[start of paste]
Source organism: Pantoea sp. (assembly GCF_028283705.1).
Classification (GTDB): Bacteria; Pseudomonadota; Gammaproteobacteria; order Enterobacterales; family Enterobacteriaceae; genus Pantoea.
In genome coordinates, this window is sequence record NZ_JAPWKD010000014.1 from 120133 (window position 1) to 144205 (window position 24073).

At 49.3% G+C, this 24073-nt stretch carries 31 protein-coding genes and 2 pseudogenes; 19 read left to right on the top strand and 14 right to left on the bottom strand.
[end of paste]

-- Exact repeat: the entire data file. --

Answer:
Source organism: Pantoea sp. (assembly GCF_028283705.1).
Classification (GTDB): Bacteria; Pseudomonadota; Gammaproteobacteria; order Enterobacterales; family Enterobacteriaceae; genus Pantoea.
In genome coordinates, this window is sequence record NZ_JAPWKD010000014.1 from 120133 (window position 1) to 144205 (window position 24073).

At 49.3% G+C, this 24073-nt stretch carries 31 protein-coding genes and 2 pseudogenes; 19 read left to right on the top strand and 14 right to left on the bottom strand.